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Saw Blade Performance Specifications

In today's fast paced get it done now manufacturing environment sometimes using the proper tools and setups gets thrown to the wayside. Most of us either don't know how to or don't have the time to calculate the proper specifications for every tool and application. Some rely on the cutting tool suppliers to tell them what to use and others just guess.

This article is for those people wanting to know how and why to setup there sawing applications for the best tool life, cut quality, and efficiency. Below you will find formula's and charts to make the chore a little easier.

 

Formulas & Definitions

Without the right formulas to calculate your information all of this is worthless. So below are the correct variables, specifications, and formulas.

Variable Definitions

  • RPM = Rotations per Minute

  • Chip Load = Material Removed by Each Cutting Edge in Inches

  • Feed Rate = Rate which the part is feed into the cut in Feet per Minute

  • Diameter = The Distance from the center of tool to the farthest cutting edge multiplied by 2.

  • p (Pi) = 3.14159265358979323846 (Round as Necessary)

  • Rim Speed = The speed in feet per minute that a tool spins at its diameter

  • # Wings = The number of teeth in the cutting tool

Formulas

Feed Rate = (Chipload x # Wings x RPM) / 12

Max RPM* = (12 x Max Rim Speed) / Diameter x p

Chip Load = (Feed Rate x 12) / (RPM x # Wings)

Rim Speed = (Diameter x p x RPM) / 12

*Just a note, Max RPM is the fastest you should run each blade. The recommended RPM's are usually between 50% and 75% of Max RPM.

As you can see all of these formulas are interrelated in that some of the information from one formula is required to use the other. This can be a real problem if you don't have enough information up front. So to make this process easier we have included some very useful charts below.

 
Maximum Rim Speed by Material
Wood 18,000 ft./min.  
Non-Ferrous 13,200 ft./min.  
 
Recommended Chip Loads for Saws
Material Low to High
Softwood: With Grain 0.008 to 0.035
Softwood: Cross Grain 0.004 to 0.008
Hardwood Any Direction 0.002 to 0.006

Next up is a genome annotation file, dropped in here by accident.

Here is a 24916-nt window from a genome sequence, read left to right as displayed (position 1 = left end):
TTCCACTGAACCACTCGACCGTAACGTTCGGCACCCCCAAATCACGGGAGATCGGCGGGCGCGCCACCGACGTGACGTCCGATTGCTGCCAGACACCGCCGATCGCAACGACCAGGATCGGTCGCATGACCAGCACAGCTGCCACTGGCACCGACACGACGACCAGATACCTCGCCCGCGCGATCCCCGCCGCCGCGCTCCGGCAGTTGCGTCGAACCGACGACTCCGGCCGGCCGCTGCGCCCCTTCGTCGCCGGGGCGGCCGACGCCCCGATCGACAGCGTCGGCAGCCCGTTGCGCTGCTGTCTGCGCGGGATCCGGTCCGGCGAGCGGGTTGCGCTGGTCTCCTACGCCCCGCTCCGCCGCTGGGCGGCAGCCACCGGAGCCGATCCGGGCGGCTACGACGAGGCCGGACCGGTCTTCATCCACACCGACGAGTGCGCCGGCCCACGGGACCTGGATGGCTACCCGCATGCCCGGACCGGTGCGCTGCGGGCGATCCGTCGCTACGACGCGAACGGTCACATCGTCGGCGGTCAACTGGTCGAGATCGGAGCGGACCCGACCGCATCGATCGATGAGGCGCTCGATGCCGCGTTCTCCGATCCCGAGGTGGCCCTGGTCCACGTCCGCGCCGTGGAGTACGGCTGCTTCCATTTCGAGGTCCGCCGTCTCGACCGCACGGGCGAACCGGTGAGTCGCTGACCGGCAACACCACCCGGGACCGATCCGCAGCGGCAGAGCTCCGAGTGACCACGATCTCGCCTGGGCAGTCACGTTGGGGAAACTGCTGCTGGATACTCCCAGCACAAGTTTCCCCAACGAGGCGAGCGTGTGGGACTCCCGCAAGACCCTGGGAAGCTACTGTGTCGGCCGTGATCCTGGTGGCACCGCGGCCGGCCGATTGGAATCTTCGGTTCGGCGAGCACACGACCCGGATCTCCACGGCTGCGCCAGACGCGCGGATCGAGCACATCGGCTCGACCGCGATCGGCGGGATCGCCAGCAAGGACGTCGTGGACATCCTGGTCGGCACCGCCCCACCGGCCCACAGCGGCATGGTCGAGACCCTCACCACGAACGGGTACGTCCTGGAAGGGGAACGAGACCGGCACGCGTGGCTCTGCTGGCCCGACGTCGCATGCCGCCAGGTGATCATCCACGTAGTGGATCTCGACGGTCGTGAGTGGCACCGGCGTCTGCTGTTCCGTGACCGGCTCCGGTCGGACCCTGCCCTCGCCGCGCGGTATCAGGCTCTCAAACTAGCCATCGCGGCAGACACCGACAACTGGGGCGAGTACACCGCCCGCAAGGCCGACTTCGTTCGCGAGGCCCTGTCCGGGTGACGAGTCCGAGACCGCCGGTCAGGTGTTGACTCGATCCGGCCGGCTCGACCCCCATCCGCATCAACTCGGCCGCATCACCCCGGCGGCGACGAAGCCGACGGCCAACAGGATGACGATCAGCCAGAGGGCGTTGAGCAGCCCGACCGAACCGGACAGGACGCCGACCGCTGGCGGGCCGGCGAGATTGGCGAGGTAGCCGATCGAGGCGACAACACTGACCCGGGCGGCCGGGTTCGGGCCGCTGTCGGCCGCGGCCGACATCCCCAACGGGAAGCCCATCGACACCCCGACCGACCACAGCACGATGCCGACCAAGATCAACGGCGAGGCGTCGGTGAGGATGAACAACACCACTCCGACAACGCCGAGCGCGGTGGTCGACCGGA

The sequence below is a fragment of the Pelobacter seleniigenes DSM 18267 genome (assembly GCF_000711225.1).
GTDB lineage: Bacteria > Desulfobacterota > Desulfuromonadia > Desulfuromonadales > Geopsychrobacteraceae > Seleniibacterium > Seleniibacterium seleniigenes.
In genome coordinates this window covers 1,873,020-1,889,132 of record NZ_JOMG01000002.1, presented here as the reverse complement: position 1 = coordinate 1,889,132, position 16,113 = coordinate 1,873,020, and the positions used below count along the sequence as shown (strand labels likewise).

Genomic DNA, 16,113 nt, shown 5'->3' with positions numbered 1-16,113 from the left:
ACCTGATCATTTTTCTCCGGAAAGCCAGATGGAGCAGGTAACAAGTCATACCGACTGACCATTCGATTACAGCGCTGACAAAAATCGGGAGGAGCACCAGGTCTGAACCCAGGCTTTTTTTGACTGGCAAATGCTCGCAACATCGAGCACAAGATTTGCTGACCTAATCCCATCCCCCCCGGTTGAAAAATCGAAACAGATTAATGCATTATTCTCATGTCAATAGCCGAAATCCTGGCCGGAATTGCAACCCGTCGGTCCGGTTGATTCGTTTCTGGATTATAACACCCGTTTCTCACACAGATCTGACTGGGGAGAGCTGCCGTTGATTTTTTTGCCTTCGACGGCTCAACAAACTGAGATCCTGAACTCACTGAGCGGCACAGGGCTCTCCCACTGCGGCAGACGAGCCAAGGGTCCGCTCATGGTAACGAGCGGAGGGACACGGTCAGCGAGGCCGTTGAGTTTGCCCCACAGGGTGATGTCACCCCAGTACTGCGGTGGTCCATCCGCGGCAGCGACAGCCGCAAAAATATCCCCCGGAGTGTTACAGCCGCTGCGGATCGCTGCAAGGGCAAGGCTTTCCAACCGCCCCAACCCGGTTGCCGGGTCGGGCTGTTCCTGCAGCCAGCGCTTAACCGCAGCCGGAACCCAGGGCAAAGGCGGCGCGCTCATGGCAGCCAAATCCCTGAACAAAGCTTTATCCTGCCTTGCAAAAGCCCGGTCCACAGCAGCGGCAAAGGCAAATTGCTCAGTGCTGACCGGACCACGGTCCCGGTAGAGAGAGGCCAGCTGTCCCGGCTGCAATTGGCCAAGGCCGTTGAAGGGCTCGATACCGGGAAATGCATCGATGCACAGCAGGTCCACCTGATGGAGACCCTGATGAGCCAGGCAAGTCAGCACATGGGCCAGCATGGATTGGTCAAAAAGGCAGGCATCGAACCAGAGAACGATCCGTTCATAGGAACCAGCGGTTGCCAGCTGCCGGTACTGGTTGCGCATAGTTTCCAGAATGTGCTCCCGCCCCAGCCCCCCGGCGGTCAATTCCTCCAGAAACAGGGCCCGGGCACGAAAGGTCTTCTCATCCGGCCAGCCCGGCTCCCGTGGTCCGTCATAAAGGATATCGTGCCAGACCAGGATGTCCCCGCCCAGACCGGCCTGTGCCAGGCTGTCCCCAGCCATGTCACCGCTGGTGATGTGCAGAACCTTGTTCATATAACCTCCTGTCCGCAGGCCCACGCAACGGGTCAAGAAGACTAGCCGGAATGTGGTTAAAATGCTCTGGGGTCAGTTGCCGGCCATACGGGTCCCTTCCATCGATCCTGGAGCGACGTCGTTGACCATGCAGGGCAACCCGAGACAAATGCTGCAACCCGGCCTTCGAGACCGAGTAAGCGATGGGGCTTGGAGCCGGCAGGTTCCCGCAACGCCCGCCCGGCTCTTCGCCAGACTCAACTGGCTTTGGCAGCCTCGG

Chipboard & Manmade Wood 0.004 to 0.010
Veneered Panels 0.001 to 0.004
Plastic Laminated panels 0.001 to 0.002
Aluminum / Plastic 0.001 to 0.003
 

Practical Use & Demonstration

OK, now lets put all this information to use. We will use a scenario using Bob and his new power feed for his table saw. Bob has never used a power feed and has no idea what speed to run for the best tool life, cut quality, and efficiency. He is going to rip cut some softwoods using a 12" diameter blade with 30 teeth.

First he calculates the Max RPM:

  • Max RPM* = (12 x Max Rim Speed) / Diameter x p

  • Max RPM = (12 x 18,000) /  (12 x 3.14159)

  • Max RPM = 216000 / 37.69908

  • Max RPM = 5,729 (Rounded to the whole number)

This means the the best RPM's to run the blade at falls between 2,865 and 4,297 RPM's. He knows his machine runs at 3,450 RPM's so he will use that number to figure the rest of his information.

From the Chip Load chart he chooses a Chip Load for softwood figuring that he needs a midline finish quality. He picks 0.021 as his chipload from the with grain softwood row in the chipload chart.

Second he calculates the Feed Rate:

  • Feed Rate = (Chipload x # Wings x RPM) / 12

  • Feed Rate = (0.021 x 30 x 3,450) / 12

  • Feed Rate = 2,174 / 12

  • Feed Rate = 181 Feet per Minute

Bob's done. He now knows the information needed to setup his application.

Now all of this information is for reference, and gives guidelines to setup most applications. Limitations of your machine or application may cause you to be unable to use the numbers you get. If this happens simply plug in the limiting specifications into the supplied formulas. Adjustments in any and all specifications may be needed to fit your particular application. These formulas are not law by any means and you should use good judgment and common sense in setting up any cutting tool. Safety is always your top priority.

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